DAMASCUS (Reuters) - Syrian President Bashar al-Assad congratulated president-elect Barack Obama on Friday and urged him to pursue dialogue in the Middle East, two weeks after U.S. planes raided Syria.
The state news agency said Assad sent a congratulatory telegram to Obama “expressing hope that dialogue would prevail to overcome the difficulties that have hindered real progress toward peace, stability and prosperity in the Middle East.”
Relations between Washington and Damascus plummeted after U.S. helicopters raided a target in eastern Syria near the border with Iraq on Oct 26.
The raid killed Abu Ghadiya, a top smuggler of foreign fighters to al Qaeda in Iraq, a U.S. official said.
The Damascus government said the attack killed eight Syrian civilians and responded by shutting down an American school and a cultural center in Damascus.
Relations between Washington and Damascus already were strained by U.S. accusations that Syria was turning a blind eye to Islamist fighters infiltrating into Iraq.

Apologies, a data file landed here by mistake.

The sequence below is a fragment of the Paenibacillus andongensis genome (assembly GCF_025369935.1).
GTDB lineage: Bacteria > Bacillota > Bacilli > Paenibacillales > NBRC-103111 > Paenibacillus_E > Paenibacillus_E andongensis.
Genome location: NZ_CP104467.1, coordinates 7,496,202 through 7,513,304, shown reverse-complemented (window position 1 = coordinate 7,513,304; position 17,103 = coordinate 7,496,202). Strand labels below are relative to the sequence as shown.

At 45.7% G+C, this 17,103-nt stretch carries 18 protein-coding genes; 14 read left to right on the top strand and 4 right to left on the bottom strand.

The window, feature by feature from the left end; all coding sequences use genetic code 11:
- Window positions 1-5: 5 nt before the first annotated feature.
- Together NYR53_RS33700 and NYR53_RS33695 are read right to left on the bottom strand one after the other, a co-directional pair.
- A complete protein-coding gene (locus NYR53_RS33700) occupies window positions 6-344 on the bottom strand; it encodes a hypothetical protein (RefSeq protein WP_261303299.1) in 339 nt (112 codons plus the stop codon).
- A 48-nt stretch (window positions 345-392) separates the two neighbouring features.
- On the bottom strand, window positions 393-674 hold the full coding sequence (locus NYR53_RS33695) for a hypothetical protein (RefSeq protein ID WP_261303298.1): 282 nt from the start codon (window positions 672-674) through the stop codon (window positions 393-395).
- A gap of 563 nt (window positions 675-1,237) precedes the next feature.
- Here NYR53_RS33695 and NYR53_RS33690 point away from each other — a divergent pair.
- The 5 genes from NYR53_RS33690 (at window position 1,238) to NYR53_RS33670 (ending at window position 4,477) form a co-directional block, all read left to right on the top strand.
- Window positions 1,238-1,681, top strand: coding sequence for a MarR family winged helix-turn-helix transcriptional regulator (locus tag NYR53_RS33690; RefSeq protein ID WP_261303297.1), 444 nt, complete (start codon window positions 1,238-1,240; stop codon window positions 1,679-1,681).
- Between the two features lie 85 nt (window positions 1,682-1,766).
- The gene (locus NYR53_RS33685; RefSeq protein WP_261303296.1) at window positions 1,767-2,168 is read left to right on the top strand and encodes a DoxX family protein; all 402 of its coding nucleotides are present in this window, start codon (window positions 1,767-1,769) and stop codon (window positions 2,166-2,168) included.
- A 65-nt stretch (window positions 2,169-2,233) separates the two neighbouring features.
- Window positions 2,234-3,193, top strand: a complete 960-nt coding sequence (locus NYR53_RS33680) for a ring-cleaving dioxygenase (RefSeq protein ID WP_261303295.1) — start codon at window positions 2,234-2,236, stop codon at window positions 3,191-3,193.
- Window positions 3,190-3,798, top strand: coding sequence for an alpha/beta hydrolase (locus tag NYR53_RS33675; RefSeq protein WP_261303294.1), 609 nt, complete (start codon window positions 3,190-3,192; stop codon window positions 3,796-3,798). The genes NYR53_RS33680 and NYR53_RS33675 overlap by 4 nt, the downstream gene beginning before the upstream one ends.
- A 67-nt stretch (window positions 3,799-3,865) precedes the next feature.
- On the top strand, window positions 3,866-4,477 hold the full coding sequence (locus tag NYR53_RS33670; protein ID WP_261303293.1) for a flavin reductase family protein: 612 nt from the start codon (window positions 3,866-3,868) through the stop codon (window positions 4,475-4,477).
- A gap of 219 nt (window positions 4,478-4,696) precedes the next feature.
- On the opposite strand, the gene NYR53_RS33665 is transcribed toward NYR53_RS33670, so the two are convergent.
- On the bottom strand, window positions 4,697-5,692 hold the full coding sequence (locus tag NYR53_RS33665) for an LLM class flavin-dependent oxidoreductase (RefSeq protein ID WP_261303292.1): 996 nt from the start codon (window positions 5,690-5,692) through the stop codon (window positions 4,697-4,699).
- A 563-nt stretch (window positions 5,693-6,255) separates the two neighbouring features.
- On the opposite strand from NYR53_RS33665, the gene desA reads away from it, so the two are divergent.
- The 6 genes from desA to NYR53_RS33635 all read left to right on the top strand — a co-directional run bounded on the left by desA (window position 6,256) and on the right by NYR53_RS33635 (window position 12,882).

The outgoing administration of President George W. Bush also imposed sanctions on the Syria in 2004 for its support of Palestinian Hamas and Lebanon’s Hezbollah Shi’ite movement.
Syrian officials say privately that under Obama they expect change in what they see as Washington’s hardline policy toward Syria and support for peace talks between Syria and Israel.
Turkish-mediated indirect talks stalled after Israeli Prime Minister Ehud Olmert decided to resign.
Officials in the Bush administration have said the U.S. priority was a peace deal between Israel and the Palestinians, not the so called Israeli-Syrian track.
Writing by Khaled Yacoub Oweis, Editing by Michael Roddy
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